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Health Department warns of flu affecting adults


This news story was published on January 2, 2014.
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Mohawk Square, home of the CG Health Department

Mohawk Square, home of the CG Health Department

MASON CITY – From November through December 2013, the Centers for Disease Control and Prevention (CDC) has received a number of reports of severe respiratory illness among young and middle-aged adults, many of whom were infected with the influenza A (H1N1) virus.  Multiple hospitalizations, including many requiring intensive care unit (ICU) admission and some fatalities have been reported. While it is not possible to predict which influenza viruses will predominate during the entire 2013-2014 influenza season, H1N1 has been the predominant circulating virus so far.

The Iowa Department of Public Health also reports the H1N1 strain as the predominant strain of influenza circulating in Iowa at this time. About 2/3 of all laboratory confirmed cases have occurred in people 5 to 49 years of age and this age group has accounted for most of the recent reported hospitalizations. This is unusual, since in typical flu seasons, the very young and very old are affected most frequently.

“Fortunately, our immediate area has not been impacted quite yet, but it’s only a matter of time,” says Karen Crimmings, Disease Prevention and Investigation Service Manager for the Cerro Gordo County Department of Public Health. “There is still time to get a flu vaccination to offer protection if you haven’t already received one.”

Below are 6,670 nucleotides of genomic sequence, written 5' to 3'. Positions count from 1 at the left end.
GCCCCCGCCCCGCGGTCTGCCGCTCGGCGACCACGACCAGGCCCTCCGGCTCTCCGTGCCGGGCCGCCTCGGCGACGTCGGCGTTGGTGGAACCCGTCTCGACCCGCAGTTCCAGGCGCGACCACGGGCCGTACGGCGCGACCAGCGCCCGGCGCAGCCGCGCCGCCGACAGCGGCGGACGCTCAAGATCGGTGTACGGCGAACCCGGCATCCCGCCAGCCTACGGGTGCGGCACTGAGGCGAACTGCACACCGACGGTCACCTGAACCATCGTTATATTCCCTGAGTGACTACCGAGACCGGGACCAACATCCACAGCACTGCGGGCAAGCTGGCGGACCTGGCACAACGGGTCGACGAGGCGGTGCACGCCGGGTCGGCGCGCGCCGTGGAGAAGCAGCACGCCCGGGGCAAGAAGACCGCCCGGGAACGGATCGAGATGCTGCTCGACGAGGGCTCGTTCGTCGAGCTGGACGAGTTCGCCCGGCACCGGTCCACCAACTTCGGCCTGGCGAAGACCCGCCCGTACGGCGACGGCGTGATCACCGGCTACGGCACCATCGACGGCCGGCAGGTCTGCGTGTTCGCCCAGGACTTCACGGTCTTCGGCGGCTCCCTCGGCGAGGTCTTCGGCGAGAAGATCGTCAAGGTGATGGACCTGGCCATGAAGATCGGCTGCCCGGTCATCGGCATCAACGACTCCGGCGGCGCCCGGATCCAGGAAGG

The Health Department still has flu vaccine available. The Immunization Clinic is open Monday – Friday from 10:00 – Noon and 12: 30 – 4:00 PM.

In addition to getting vaccinated, individuals should practice the following steps to slow down the spread of the flu:

  • Cover your nose and mouth with a tissue when you cough or sneeze. This will block the spread of droplets from your mouth or nose that could contain germs.
  • Wash your hands often with soap and water. If soap and water are not available, use an alcohol-based hand rub.
  • Avoid touching your eyes, nose and mouth. Germs spread this way.
  • Try to avoid close contact with individuals who are sick.
  • If you or your children become ill with the flu, limit contact with others as much as possible to help prevent spreading the illness.
  • Stay home or keep your child home for at least 24 hours after the fever is gone except to seek medical care.

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